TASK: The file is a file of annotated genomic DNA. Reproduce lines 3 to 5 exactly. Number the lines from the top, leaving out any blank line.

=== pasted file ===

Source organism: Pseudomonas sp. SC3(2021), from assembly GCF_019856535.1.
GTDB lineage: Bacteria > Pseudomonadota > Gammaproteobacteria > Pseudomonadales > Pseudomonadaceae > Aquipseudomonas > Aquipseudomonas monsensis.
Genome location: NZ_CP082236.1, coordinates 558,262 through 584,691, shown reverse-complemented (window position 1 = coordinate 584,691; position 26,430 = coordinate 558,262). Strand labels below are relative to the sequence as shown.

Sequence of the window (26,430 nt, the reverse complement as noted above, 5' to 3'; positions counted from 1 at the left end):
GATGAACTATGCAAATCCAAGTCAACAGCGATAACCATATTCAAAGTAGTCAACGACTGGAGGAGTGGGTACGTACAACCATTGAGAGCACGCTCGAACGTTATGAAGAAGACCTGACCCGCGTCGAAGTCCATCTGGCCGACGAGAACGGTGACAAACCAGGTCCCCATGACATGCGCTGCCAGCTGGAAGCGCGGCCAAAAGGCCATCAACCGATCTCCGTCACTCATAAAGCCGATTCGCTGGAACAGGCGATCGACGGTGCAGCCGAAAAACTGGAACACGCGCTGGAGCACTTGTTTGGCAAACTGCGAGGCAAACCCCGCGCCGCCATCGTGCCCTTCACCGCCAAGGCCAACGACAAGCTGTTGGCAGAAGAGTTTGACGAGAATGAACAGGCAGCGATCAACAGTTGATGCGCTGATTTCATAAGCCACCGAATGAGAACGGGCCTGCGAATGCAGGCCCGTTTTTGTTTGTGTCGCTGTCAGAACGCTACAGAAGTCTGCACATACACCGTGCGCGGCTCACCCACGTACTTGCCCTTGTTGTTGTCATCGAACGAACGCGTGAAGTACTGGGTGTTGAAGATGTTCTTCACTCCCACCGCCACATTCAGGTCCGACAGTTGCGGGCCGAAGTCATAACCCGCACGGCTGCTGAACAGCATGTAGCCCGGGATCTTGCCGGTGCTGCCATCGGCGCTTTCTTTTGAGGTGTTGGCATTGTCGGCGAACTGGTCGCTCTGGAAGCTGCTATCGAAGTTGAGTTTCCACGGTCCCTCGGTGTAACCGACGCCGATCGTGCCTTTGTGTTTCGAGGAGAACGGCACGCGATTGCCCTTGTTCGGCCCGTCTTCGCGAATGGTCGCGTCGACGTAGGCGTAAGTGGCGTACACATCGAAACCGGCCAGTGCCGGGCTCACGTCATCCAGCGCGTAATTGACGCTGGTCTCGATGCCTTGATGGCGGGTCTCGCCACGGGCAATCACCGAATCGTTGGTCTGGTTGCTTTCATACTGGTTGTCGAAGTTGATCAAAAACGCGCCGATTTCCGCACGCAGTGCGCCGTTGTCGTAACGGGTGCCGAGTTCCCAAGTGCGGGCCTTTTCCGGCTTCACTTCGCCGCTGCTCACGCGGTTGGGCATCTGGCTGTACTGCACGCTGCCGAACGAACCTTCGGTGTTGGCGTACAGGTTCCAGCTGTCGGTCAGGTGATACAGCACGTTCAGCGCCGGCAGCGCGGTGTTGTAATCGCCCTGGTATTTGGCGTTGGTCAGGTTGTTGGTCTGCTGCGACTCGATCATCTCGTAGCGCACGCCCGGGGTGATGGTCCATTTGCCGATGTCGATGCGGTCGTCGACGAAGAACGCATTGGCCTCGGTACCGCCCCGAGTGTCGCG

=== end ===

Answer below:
Genome location: NZ_CP082236.1, coordinates 558,262 through 584,691, shown reverse-complemented (window position 1 = coordinate 584,691; position 26,430 = coordinate 558,262). Strand labels below are relative to the sequence as shown.

Sequence of the window (26,430 nt, the reverse complement as noted above, 5' to 3'; positions counted from 1 at the left end):
GATGAACTATGCAAATCCAAGTCAACAGCGATAACCATATTCAAAGTAGTCAACGACTGGAGGAGTGGGTACGTACAACCATTGAGAGCACGCTCGAACGTTATGAAGAAGACCTGACCCGCGTCGAAGTCCATCTGGCCGACGAGAACGGTGACAAACCAGGTCCCCATGACATGCGCTGCCAGCTGGAAGCGCGGCCAAAAGGCCATCAACCGATCTCCGTCACTCATAAAGCCGATTCGCTGGAACAGGCGATCGACGGTGCAGCCGAAAAACTGGAACACGCGCTGGAGCACTTGTTTGGCAAACTGCGAGGCAAACCCCGCGCCGCCATCGTGCCCTTCACCGCCAAGGCCAACGACAAGCTGTTGGCAGAAGAGTTTGACGAGAATGAACAGGCAGCGATCAACAGTTGATGCGCTGATTTCATAAGCCACCGAATGAGAACGGGCCTGCGAATGCAGGCCCGTTTTTGTTTGTGTCGCTGTCAGAACGCTACAGAAGTCTGCACATACACCGTGCGCGGCTCACCCACGTACTTGCCCTTGTTGTTGTCATCGAACGAACGCGTGAAGTACTGGGTGTTGAAGATGTTCTTCACTCCCACCGCCACATTCAGGTCCGACAGTTGCGGGCCGAAGTCATAACCCGCACGGCTGCTGAACAGCATGTAGCCCGGGATCTTGCCGGTGCTGCCATCGGCGCTTTCTTTTGAGGTGTTGGCATTGTCGGCGAACTGGTCGCTCTGGAAGCTGCTATCGAAGTTGAGTTTCCACGGTCCCTCGGTGTAACCGACGCCGATCGTGCCTTTGTGTTTCGAGGAGAACGGCACGCGATTGCCCTTGTTCGGCCCGTCTTCGCGAATGGTCGCGTCGACGTAGGCGTAAGTGGCGTACACATCGAAACCGGCCAGTGCCGGGCTCACGTCATCCAGCGCGTAATTGACGCTGGTCTCGATGCCTTGATGGCGGGTCTCGCCACGGGCAATCACCGAATCGTTGGTCTGGTTGCTTTCATACTGGTTGTCGAAGTTGATCAAAAACGCGCCGATTTCCGCACGCAGTGCGCCGTTGTCGTAACGGGTGCCGAGTTCCCAAGTGCGGGCCTTTTCCGGCTTCACTTCGCCGCTGCTCACGCGGTTGGGCATCTGGCTGTACTGCACGCTGCCGAACGAACCTTCGGTGTTGGCGTACAGGTTCCAGCTGTCGGTCAGGTGATACAGCACGTTCAGCGCCGGCAGCGCGGTGTTGTAATCGCCCTGGTATTTGGCGTTGGTCAGGTTGTTGGTCTGCTGCGACTCGATCATCTCGTAGCGCACGCCCGGGGTGATGGTCCATTTGCCGATGTCGATGCGGTCGTCGACGAAGAACGCATTGGCCTCGGTACCGCCCCGAGTGTCGCG